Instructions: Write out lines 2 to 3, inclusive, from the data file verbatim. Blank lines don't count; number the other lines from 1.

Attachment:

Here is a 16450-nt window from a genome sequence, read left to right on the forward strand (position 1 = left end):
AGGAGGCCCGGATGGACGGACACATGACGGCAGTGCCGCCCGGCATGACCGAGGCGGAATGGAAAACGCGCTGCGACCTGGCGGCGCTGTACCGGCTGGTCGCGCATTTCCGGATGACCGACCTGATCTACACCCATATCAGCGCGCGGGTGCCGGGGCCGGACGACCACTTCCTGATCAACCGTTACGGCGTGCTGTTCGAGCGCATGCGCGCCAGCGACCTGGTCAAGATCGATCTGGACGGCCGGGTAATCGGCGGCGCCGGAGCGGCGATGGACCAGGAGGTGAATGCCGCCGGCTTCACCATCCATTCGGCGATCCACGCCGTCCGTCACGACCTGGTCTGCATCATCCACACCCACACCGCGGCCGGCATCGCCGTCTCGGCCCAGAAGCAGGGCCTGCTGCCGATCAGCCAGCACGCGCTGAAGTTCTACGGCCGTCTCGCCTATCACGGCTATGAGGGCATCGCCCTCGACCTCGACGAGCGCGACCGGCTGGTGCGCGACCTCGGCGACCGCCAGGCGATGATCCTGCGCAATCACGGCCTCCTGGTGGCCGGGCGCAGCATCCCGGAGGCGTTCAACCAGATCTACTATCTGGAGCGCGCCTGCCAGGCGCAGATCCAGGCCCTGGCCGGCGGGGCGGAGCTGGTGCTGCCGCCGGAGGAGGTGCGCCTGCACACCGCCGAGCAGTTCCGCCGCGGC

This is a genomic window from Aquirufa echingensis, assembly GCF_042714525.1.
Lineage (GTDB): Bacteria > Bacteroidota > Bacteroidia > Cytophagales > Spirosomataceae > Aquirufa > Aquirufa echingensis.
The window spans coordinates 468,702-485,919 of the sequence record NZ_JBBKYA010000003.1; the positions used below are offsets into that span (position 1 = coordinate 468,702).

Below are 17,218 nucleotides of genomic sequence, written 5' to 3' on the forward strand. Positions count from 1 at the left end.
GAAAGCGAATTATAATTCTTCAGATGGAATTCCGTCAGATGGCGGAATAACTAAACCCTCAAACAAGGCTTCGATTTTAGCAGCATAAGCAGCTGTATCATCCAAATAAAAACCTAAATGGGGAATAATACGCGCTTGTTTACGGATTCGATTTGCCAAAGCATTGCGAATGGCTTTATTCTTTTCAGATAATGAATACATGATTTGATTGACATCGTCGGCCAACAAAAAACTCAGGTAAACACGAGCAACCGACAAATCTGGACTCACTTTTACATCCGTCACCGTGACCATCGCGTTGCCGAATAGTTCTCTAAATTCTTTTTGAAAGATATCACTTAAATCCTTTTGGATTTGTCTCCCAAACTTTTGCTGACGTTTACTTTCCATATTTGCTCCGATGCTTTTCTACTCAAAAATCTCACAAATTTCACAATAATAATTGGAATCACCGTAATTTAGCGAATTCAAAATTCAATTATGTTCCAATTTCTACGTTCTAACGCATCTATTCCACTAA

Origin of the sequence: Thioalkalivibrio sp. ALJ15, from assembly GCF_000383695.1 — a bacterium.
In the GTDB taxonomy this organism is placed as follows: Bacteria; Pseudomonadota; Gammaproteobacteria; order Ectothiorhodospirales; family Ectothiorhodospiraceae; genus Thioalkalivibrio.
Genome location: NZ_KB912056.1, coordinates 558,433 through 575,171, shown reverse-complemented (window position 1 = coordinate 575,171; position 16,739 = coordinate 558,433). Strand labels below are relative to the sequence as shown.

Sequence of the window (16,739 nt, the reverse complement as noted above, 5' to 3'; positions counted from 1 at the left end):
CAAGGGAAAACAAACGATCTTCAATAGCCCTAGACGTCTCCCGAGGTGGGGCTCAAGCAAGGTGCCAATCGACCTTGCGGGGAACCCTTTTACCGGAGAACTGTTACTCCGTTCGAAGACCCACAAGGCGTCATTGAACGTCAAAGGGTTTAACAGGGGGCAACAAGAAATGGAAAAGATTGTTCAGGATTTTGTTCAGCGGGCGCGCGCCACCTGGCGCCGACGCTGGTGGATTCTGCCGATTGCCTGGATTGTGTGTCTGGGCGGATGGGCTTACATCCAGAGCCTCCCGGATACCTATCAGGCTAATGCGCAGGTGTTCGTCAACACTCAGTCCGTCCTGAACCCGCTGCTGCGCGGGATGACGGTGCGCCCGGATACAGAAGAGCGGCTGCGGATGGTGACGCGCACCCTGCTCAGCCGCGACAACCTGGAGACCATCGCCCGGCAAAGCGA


AGGAGGCCCGGATGGACGGACACATGACGGCAGTGCCGCCCGGCATGACCGAGGCGGAATGGAAAACGCGCTGCGACCTGGCGGCGCTGTACCGGCTGGTCGCGCATTTCCGGATGACCGACCTGATCTACACCCATATCAGCGCGCGGGTGCCGGGGCCGGACGACCACTTCCTGATCAACCGTTACGGCGTGCTGTTCGAGCGCATGCGCGCCAGCGACCTGGTCAAGATCGATCTGGACGGCCGGGTAATCGGCGGCGCCGGAGCGGCGATGGACCAGGAGGTGAATGCCGCCGGCTTCACCATCCATTCGGCGATCCACGCCGTCCGTCACGACCTGGTCTGCATCATCCACACCCACACCGCGGCCGGCATCGCCGTCTCGGCCCAGAAGCAGGGCCTGCTGCCGATCAGCCAGCACGCGCTGAAGTTCTACGGCCGTCTCGCCTATCACGGCTATGAGGGCATCGCCCTCGACCTCGACGAGCGCGACCGGCTGGTGCGCGACCTCGGCGACCGCCAGGCGATGATCCTGCGCAATCACGGCCTCCTGGTGGCCGGGCGCAGCATCCCGGAGGCGTTCAACCAGATCTACTATCTGGAGCGCGCCTGCCAGGCGCAGATCCAGGCCCTGGCCGGCGGGGCGGAGCTGGTGCTGCCGCCGGAGGAGGTGCGCCTGCACACCGCCGAGCAGTTCCGCCGCGGC

This is a genomic window from Aquirufa echingensis, assembly GCF_042714525.1.